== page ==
Innovation and incentives needed to protect enviroment says TD.
THE need to always be innovative and apply the right mix of incentives and threats to successfully enforce environmental legislation was stressed by Minister of State for the Environment Batt O'Keeffe, TD, when officially opening the 23rd Sherkin Island Marine Station Environmental Conference at Carrigaline Court Hotel recently.
"More litter wardens employed and substantial increases in the number of prosecutions taken and on-the-spot fines being issues has resulted in reducing litter pollution levels across the country," he claimed, but there were still visible problems of fly-tipping and backyard burning.
Addressing delegates at the 2007 conference entitled 'Enforcement of Environmental Regulations', Mr. O'Keeffe said better enforcement remained a major challenge, but added that the allocation of government funding to local authorities for dedicated waste enforcement staff, coupled with the efforts of the Environmental Protection Agency's (EPA) Office of Environmental Enforcement established in 2003 and working well, was addressing this.
"What I want is a culture of compliance among those being regulated which cuts out the need for sanctions. If we can achieve this, we all stand to benefit," said the Minister who also spoke of the need for continued education and awareness raising by all stakeholders.
Ireland was still playing catch-up because of under investment over the years in waste management and waste and drinking water treatment, it was acknowledged by director-general of the EPA, Dr. Mary Kelly. In more recent times, there had been huge investment leading to measurable improvements in the environmental arena.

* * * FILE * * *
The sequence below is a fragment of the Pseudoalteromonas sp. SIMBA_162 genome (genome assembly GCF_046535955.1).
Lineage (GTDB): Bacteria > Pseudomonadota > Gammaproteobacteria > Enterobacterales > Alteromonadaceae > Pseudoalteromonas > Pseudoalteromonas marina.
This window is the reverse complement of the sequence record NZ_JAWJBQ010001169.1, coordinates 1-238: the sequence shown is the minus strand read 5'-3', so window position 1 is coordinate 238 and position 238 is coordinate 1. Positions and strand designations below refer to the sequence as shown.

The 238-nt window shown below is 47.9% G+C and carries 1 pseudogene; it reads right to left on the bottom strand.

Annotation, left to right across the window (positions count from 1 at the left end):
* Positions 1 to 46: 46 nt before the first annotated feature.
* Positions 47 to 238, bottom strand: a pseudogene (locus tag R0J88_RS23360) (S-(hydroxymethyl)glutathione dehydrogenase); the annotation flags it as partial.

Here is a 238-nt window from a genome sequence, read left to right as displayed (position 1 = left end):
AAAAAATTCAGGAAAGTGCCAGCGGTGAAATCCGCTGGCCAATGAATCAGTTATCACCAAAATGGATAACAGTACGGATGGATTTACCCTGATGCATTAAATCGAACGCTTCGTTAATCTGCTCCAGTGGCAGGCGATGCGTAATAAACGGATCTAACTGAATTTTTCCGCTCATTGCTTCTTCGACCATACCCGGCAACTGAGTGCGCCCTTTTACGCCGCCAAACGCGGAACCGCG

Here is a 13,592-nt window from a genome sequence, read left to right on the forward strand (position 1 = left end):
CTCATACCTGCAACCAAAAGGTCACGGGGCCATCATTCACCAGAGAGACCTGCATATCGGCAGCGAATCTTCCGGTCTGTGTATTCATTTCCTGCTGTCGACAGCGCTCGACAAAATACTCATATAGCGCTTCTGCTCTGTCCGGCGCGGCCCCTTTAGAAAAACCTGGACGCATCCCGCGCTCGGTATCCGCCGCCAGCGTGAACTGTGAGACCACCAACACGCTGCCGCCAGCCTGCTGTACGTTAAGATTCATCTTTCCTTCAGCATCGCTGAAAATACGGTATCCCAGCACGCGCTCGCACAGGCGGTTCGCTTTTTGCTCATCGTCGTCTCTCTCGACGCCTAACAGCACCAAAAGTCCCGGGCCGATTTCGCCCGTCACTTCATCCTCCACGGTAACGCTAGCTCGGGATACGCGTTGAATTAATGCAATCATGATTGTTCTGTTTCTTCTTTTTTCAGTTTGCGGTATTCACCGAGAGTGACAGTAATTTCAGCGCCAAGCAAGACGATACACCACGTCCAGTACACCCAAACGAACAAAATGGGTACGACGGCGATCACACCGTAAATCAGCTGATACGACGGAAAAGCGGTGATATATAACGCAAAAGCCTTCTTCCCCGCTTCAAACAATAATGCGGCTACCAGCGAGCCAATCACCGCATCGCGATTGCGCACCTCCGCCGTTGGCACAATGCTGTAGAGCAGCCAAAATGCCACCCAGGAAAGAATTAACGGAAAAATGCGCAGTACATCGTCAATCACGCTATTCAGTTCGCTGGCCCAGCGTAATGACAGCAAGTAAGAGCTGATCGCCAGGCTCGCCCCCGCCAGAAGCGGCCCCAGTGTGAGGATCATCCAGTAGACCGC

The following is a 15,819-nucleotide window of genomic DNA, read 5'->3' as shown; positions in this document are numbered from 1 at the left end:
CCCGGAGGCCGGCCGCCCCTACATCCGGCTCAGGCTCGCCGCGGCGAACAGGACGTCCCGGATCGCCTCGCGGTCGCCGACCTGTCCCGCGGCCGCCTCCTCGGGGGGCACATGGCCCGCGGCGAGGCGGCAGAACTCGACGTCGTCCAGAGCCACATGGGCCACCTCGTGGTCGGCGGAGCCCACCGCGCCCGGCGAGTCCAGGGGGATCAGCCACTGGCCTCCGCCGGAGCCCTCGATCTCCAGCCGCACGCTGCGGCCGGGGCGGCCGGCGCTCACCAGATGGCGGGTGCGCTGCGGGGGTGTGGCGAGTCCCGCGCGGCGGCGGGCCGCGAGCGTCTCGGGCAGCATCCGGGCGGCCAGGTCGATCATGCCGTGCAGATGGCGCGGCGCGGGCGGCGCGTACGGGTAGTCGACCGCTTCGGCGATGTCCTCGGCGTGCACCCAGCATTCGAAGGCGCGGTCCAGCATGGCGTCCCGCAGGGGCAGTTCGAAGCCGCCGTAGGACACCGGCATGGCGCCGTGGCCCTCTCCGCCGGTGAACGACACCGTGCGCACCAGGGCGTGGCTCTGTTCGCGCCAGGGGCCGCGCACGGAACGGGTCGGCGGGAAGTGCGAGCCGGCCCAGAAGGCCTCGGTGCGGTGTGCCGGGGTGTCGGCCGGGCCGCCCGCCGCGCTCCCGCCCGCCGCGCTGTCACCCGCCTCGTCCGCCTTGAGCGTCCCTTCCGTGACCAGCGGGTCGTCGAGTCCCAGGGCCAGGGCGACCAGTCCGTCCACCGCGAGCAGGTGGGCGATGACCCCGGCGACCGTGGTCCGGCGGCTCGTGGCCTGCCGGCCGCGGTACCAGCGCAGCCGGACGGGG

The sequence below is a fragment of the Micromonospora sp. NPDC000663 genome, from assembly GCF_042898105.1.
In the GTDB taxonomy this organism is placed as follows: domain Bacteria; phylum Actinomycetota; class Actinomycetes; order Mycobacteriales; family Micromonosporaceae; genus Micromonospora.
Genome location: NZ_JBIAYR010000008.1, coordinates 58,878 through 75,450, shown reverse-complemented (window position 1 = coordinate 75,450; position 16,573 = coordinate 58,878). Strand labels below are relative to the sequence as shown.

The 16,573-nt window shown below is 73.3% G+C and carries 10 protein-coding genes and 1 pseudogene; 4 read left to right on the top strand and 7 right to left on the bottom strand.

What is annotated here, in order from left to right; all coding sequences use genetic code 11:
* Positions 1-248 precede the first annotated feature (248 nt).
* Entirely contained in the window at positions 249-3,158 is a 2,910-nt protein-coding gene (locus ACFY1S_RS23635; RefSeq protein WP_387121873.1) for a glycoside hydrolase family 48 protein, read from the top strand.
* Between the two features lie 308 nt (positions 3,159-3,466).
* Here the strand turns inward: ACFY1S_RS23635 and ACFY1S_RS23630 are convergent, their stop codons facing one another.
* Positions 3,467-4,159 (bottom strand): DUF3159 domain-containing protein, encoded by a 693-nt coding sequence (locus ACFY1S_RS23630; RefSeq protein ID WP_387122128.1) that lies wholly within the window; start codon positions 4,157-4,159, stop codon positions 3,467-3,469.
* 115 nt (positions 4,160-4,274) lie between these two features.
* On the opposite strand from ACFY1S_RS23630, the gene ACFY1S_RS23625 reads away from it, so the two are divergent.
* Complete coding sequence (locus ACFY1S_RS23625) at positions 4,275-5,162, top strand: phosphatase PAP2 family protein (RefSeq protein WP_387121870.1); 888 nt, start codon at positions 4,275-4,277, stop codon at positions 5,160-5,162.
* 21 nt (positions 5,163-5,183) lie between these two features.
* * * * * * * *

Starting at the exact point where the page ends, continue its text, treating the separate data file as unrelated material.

The EPA, had, for its part, been to the fore in tackling illegal cross-border waste activities, established a 1,000 strong Environmental Enforcement Network of trained regulators and enforcers, developed a national protocol for dealing with complaints, taken over 50 prosecutions in the past three years resulting in over e25 million investment in environmental infrastructure, and sanctioned local authorities who themselves failed to comply with their obligations.
New roles for the EPA would include overseeing the provision of drinking water by sanitary authorities and licensing of local authority waste water discharges and storm water overflows as these needed regulatory control to achieve a clean and health environment for everyone, she added.
Delegates were welcomed by Sherkin Island Marine Station founder and director Matt Murphy who stressed the need for enforcement and acknowledged the work of the EPA. Issues which needed addressing, he stated, included septic tank systems, installation of water meters in all homes to reduce wastage, hedgerow replacement, protection of flora and fauna and wetland replacement in new developments, major monitoring of lakes and rivers prone to pollution, better protection of archaeological sites and historic buildings and very important, follow-ups on environmental matters after planning permissions were granted.
"One issue that I believe has been totally ignored in Ireland concerns Environmental Impact Statements/Assessments submitted with planning applications," continued Matt Murphy. "Are all these EISs objective scientific reports? Do councils have the time and appropriate personnel to address the issues contained in these and how many are re-visited five years after development is completed to see if conditions have been fulfilled?".
The well attended two-day conference was addressed by environmental experts from Sweden, the Netherlands, Switzerland, the USA, the UK and Ireland including former Cork County Engineer Brendan Devlin who came up with many innovative proposals for Irish agencies to consider. Session chairpersons were former County Manager Maurice Moloney, Niall Greene and David Moore. There was also a seafood banquet.
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